Harvard Art Museums

Exposing Museum Collections

IIIF Services

The Harvard Art Museums make their collections interoperable through several IIIF compatible services and tools. The museum’s services build on the Harvard libraries implementation of the IIIF image API on the Harvard Digital Repository Service (DRS). The Harvard Art Museums exposes collection image URLs and IIIF URIs to the DRS services as part of the dataset accessible through the museum’s API. In conjunction with exposing IIIF compatible image URIs the museums run a presentation service that exposes IIIF compatible manifests and collections. The museums manifest server is based on software that was developed for HarvardX.

The museums also provide access to more than 10,000,000 annotations. They are exposed as annotations lists in manifests and directly through the museums API.

Additional information on the museums implementation of IIIF and how to use it is at https://github.com/harvardartmuseums/api-docs#iiif.

IIIF Tools

To take advantage of the IIIF services, Mirador and deep zoom viewers have been integrated in to the museum’s website.

Mirador is available as a module in the museum’s publishing tool. The publishing tool is accessible to all users of the website via their account page. The publishing tool is used to design and construct multimedia narratives. Narratives built by the museums are accessed directly on the website as part of digital tools and special collections. Along with the builder integration, a version of Mirador is available at https://iiif.harvardartmuseums.org/viewers/mirador.

Deep Zoom

The museums encourage and support slow, close looking at art by providing high resolution images throughout the website. The museums use the OpenSeadragon viewer for its deep zoom capabilities and its native compatibility with IIIF image servers.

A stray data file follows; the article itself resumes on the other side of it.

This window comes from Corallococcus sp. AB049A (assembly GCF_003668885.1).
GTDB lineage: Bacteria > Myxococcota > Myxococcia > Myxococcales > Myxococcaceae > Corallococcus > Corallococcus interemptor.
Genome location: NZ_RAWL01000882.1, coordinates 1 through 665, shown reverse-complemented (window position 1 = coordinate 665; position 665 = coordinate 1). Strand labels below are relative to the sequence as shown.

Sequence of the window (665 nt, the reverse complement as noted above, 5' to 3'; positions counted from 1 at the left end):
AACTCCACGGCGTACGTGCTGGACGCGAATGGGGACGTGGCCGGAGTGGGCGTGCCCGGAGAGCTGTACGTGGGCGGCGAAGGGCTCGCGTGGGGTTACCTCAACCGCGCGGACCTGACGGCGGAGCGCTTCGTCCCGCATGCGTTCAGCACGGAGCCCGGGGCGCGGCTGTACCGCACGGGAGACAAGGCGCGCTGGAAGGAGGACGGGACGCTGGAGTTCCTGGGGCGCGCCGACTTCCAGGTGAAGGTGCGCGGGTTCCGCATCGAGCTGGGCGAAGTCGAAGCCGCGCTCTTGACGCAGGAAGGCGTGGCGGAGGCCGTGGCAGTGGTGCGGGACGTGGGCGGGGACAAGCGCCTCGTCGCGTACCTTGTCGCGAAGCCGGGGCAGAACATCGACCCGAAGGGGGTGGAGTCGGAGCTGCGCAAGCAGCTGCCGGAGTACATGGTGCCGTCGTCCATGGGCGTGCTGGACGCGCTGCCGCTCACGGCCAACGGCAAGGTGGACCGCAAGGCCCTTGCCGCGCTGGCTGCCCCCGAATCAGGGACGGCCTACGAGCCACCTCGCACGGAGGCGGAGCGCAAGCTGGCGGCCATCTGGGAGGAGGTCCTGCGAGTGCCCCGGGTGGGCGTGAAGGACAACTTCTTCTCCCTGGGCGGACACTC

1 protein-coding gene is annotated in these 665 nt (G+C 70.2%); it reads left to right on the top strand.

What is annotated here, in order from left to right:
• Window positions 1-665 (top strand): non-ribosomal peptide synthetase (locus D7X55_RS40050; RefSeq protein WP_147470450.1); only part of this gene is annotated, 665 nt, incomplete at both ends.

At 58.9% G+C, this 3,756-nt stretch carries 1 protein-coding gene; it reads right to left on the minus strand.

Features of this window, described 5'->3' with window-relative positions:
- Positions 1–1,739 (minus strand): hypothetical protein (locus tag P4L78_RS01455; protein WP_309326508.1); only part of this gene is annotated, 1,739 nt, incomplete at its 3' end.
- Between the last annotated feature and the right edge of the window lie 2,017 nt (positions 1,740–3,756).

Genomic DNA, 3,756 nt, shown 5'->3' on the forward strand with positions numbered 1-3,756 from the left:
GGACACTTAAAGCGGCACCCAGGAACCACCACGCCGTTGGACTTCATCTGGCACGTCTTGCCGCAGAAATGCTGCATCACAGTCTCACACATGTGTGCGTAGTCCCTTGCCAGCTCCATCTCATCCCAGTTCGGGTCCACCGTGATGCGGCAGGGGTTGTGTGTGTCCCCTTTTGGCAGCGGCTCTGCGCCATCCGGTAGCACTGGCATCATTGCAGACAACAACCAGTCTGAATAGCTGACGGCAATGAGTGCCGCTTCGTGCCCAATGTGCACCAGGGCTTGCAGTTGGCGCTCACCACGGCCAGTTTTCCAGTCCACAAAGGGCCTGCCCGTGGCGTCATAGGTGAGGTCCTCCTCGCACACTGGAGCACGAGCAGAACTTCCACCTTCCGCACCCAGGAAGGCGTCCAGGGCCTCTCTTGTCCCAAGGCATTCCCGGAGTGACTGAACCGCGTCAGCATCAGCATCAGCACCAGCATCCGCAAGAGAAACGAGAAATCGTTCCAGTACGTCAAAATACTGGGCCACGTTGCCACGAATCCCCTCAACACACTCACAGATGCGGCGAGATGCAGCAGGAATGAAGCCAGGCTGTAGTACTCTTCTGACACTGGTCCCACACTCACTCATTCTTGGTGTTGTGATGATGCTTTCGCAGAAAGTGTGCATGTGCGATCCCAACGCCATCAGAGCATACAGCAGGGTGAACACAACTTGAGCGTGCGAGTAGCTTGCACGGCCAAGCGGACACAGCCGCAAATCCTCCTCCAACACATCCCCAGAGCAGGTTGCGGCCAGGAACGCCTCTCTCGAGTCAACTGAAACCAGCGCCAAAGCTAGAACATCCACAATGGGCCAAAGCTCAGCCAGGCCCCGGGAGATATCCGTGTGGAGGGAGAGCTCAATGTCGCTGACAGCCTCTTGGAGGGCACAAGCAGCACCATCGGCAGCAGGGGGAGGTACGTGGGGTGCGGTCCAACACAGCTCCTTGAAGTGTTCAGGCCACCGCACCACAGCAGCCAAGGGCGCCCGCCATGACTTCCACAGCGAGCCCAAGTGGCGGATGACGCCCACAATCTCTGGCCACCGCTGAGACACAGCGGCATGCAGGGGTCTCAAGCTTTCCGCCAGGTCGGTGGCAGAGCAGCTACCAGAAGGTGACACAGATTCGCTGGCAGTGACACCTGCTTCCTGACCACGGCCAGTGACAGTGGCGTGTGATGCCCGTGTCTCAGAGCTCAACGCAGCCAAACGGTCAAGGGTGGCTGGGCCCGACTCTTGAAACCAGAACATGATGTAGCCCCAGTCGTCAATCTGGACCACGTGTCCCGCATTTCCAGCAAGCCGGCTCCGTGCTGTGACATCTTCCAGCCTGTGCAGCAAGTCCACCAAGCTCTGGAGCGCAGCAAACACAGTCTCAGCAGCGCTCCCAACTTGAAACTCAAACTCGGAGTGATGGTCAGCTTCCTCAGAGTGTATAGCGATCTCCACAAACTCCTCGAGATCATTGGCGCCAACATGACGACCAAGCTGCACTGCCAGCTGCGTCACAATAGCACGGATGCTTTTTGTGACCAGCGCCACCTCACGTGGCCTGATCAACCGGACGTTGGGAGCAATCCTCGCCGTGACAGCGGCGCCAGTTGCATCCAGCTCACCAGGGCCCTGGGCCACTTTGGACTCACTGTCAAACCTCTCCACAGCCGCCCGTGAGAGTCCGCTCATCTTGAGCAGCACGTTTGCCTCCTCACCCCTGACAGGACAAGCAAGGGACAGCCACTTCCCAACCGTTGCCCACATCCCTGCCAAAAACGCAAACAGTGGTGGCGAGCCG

In May 2017 the museums launched a special collection website on the artist Christopher Wilmarth. The website includes his entire archive of studio files which describe how he constructed his artworks. The museums use the Mirador viewer to make the files available.


The museums use IIIF manifests to reconstruct artist sketchbooks. The Mirador viewer is used in book viewer mode so users can flip through each sketchbook page by page.


The museums experiment with IIIF on variety of displays and immersive environments including the museum’s Lightbox Gallery.

(IIIF in Action on Large Displays and Immersive Environments)

Three large scale IIIF images on the Harvard Art Museum's Lightbox Gallery
Dozens of items from the Harvard Art Museum's digitized collections, displayed in the Lightbox Gallery
9 images displayed in the Lightbox
Harvard staff explore an interactive classroom with projectors displaying IIIF assets on all walls